We have an importing system called Comb and we plug SeatGeek into that engine. Then we can do a bunch of additional things to it. For example, we might also be importing events from Eventbrite, and it could be the same thing where we have name and date. That’s when our system can go out and get more information. That’s all done regardless of the source.

From there, customers can also consume all of the calendar data and tools from the Localist API. Localist also dogfood its own API: It is a consumer of its API to manage the data it channels to its enterprise clients to help them create the Tailgate-branded mobile apps.

Says Nahorniak, "Our mobile app Tailgate is built completely on our API. It is pulling the Localist API to display it in a mobile presentation. It is powerful enough that you could rebuild a Localist experience on top of the API."

The API also includes additional features that customers are using on their websites, he says:

In the Localist API itself, we have a trending algorithm where we take in a lot of data around an event — for example, if people are using a hashtag around an event — and so from a Localist event home page, we can show a trending events list and sort events by what [are] the most interesting, talked-about events coming up.

Monetizing the Platform

Nahorniak sees the success of Localist as being dependent on the success of Localist customers. "We don’t want to punish customers when their calendars are a success," he says. "We would rather charge a flat license fee and give you all the tools to make promoting your events successful."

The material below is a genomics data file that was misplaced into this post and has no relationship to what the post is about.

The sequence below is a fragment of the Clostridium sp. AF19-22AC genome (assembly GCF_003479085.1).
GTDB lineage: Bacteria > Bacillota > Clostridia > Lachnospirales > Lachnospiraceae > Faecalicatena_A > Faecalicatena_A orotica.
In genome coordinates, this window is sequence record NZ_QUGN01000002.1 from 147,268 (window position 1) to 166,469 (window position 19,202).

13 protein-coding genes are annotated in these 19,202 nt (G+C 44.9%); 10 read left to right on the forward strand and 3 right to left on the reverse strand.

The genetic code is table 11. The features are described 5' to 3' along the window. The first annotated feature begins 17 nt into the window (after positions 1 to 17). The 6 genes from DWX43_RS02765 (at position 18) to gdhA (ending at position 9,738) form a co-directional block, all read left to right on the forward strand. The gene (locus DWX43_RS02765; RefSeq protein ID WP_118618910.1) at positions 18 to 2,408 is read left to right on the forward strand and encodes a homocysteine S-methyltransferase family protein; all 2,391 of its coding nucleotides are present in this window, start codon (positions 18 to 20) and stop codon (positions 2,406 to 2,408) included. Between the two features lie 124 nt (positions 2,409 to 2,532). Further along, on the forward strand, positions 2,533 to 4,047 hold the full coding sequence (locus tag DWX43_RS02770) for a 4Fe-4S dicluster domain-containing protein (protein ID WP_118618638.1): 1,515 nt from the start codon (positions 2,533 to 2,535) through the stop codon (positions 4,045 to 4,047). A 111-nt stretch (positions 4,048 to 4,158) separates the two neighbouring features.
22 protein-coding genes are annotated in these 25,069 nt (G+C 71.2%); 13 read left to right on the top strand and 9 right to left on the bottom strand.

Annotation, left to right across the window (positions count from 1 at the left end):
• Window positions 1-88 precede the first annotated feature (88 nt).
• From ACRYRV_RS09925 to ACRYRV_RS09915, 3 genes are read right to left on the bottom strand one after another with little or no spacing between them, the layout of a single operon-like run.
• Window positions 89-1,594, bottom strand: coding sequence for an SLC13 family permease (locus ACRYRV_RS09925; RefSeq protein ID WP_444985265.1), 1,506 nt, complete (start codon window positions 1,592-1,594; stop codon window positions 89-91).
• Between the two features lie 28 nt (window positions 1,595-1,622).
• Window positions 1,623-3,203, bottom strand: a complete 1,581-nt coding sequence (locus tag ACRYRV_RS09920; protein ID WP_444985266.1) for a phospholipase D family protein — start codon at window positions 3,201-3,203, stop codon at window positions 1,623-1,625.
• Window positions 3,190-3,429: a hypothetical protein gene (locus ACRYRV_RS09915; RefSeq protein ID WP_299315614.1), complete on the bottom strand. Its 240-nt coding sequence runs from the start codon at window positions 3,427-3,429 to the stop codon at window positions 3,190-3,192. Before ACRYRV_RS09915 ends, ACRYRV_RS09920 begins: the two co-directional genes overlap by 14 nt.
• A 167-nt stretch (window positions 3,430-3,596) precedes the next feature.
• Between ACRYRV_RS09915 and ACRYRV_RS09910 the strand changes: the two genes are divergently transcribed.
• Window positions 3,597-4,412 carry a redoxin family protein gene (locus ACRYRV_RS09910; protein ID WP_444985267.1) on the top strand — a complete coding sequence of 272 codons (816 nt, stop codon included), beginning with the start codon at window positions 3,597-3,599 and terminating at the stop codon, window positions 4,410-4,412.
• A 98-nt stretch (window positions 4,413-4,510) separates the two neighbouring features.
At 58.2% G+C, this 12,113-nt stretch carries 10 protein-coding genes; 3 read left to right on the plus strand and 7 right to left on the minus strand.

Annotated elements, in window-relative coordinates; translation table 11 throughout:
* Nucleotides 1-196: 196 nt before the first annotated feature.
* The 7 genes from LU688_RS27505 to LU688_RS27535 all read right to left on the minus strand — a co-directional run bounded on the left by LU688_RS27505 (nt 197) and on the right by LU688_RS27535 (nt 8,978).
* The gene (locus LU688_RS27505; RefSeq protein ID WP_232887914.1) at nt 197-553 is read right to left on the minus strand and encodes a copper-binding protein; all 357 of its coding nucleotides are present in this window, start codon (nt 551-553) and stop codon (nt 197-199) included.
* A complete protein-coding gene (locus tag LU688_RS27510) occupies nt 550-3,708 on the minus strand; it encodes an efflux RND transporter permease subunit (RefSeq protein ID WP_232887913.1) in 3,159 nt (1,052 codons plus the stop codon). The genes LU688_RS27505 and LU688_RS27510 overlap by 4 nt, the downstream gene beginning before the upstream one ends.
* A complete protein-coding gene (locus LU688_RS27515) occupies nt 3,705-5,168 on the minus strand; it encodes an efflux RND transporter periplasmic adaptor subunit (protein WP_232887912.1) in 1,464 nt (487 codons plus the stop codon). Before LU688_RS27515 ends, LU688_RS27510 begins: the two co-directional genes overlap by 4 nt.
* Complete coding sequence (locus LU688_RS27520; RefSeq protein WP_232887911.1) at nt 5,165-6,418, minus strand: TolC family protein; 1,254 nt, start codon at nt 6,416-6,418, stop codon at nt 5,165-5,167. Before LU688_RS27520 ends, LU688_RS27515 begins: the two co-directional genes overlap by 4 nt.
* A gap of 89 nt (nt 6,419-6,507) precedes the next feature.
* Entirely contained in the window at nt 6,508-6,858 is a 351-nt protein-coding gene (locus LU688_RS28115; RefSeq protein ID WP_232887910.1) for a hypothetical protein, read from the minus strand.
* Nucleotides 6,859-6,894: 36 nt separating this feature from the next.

As such, Localist provides a simple, flat pricing fee for small-business customers and tailors individual plans to enterprise customers. Those making use of the SeatGeek API integration can discuss how to commercialize this opportunity. Because SeatGeek shares ticket purchasing revenue with affiliates who sell the tickets, their API would usually funnel this revenue share back to Localist. But enterprise customers are encouraged to do their own marketing calculations and negotiate an individual arrangement with Localist, Nahorniak says:

We offer the SeatGeek API integration out of the box. We offer it for free. Then we have an affiliate ID that ties back to Localist. But for a little bit extra on the license fee, customers can plug in their own ID into SeatGeek. They can do the math on that and see what works best for them.

Here, the business model success for Localist is built on generating more evidence of the success its platform tool offers customers. The effectiveness data on things like the 800% increase in traffic and the 70% increase in attendance is a crucial message to get across for its business model to work. The alternative would be to keep hiking up fees depending on numbers of API calls, which would be tied to those traffic increases. But that sort of model is difficult for the coveted enterprise customer market, as it is unable to provide certainty over estimated service costs for any given month.

For now, by working with partners like SeatGeek — itself a proven API success story — Localist is creating a potentially strong platform that builds trust and stability with its customers, taking a "rising tide lifts all ships" mindset.

Mark Boyd is a ProgrammableWeb writer covering breaking news, API business strategies and models, open data, and smart cities.